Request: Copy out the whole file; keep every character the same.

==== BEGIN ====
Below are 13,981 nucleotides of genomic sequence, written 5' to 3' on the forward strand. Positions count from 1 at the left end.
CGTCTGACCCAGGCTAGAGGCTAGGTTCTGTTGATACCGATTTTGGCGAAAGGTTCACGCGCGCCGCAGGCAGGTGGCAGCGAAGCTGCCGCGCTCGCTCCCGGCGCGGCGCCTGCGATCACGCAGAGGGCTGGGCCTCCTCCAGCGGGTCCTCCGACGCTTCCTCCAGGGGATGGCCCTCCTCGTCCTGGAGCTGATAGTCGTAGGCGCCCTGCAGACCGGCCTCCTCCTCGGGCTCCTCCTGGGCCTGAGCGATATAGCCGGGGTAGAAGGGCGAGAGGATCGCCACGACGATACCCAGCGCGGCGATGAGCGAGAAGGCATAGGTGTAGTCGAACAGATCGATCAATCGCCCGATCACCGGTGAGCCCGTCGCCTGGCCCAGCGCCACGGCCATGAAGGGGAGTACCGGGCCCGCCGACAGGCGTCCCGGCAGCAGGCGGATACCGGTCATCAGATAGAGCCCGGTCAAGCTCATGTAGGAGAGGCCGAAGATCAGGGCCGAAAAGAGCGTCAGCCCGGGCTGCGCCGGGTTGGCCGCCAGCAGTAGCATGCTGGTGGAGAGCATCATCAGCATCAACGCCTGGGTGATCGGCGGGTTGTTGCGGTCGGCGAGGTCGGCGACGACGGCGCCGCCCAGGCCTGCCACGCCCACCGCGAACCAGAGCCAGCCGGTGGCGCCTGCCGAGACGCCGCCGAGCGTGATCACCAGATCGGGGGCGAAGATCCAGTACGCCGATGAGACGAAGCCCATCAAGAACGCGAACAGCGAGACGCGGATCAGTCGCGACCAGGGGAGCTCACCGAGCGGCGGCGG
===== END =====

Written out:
Below are 13,981 nucleotides of genomic sequence, written 5' to 3' on the forward strand. Positions count from 1 at the left end.
CGTCTGACCCAGGCTAGAGGCTAGGTTCTGTTGATACCGATTTTGGCGAAAGGTTCACGCGCGCCGCAGGCAGGTGGCAGCGAAGCTGCCGCGCTCGCTCCCGGCGCGGCGCCTGCGATCACGCAGAGGGCTGGGCCTCCTCCAGCGGGTCCTCCGACGCTTCCTCCAGGGGATGGCCCTCCTCGTCCTGGAGCTGATAGTCGTAGGCGCCCTGCAGACCGGCCTCCTCCTCGGGCTCCTCCTGGGCCTGAGCGATATAGCCGGGGTAGAAGGGCGAGAGGATCGCCACGACGATACCCAGCGCGGCGATGAGCGAGAAGGCATAGGTGTAGTCGAACAGATCGATCAATCGCCCGATCACCGGTGAGCCCGTCGCCTGGCCCAGCGCCACGGCCATGAAGGGGAGTACCGGGCCCGCCGACAGGCGTCCCGGCAGCAGGCGGATACCGGTCATCAGATAGAGCCCGGTCAAGCTCATGTAGGAGAGGCCGAAGATCAGGGCCGAAAAGAGCGTCAGCCCGGGCTGCGCCGGGTTGGCCGCCAGCAGTAGCATGCTGGTGGAGAGCATCATCAGCATCAACGCCTGGGTGATCGGCGGGTTGTTGCGGTCGGCGAGGTCGGCGACGACGGCGCCGCCCAGGCCTGCCACGCCCACCGCGAACCAGAGCCAGCCGGTGGCGCCTGCCGAGACGCCGCCGAGCGTGATCACCAGATCGGGGGCGAAGATCCAGTACGCCGATGAGACGAAGCCCATCAAGAACGCGAACAGCGAGACGCGGATCAGTCGCGACCAGGGGAGCTCACCGAGCGGCGGCGG